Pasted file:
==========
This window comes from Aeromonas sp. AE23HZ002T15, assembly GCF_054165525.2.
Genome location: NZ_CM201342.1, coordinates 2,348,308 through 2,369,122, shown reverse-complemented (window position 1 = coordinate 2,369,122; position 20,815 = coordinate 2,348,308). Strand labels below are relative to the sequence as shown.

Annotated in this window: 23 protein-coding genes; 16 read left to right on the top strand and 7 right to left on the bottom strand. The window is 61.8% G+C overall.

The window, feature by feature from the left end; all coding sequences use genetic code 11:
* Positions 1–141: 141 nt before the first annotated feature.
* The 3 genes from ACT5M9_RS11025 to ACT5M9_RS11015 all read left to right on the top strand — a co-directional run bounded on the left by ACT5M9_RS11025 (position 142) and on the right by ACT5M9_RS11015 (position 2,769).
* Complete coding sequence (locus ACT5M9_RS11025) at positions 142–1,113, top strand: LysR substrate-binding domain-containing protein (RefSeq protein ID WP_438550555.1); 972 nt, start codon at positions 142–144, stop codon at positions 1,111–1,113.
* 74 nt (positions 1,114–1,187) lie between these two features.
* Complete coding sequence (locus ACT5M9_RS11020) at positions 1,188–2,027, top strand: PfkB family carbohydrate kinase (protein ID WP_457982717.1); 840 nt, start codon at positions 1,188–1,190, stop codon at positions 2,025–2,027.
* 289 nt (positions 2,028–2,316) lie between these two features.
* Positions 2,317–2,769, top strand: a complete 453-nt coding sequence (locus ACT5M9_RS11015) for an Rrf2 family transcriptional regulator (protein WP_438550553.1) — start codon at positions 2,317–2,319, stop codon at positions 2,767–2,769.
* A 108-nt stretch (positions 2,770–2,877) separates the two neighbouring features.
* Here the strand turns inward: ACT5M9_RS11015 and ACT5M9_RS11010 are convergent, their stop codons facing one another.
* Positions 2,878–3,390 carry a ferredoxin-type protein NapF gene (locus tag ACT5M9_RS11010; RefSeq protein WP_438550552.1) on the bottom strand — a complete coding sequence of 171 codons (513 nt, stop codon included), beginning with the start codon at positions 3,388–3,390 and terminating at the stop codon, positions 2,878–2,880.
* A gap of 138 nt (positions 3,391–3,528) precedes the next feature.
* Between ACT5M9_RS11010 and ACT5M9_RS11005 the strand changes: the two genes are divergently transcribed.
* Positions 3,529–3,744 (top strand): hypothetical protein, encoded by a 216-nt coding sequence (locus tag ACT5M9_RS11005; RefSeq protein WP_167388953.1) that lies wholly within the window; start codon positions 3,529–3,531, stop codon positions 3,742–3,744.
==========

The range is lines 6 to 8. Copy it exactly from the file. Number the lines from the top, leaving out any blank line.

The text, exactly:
* The 3 genes from ACT5M9_RS11025 to ACT5M9_RS11015 all read left to right on the top strand — a co-directional run bounded on the left by ACT5M9_RS11025 (position 142) and on the right by ACT5M9_RS11015 (position 2,769).
* Complete coding sequence (locus ACT5M9_RS11025) at positions 142–1,113, top strand: LysR substrate-binding domain-containing protein (RefSeq protein ID WP_438550555.1); 972 nt, start codon at positions 142–144, stop codon at positions 1,111–1,113.
* 74 nt (positions 1,114–1,187) lie between these two features.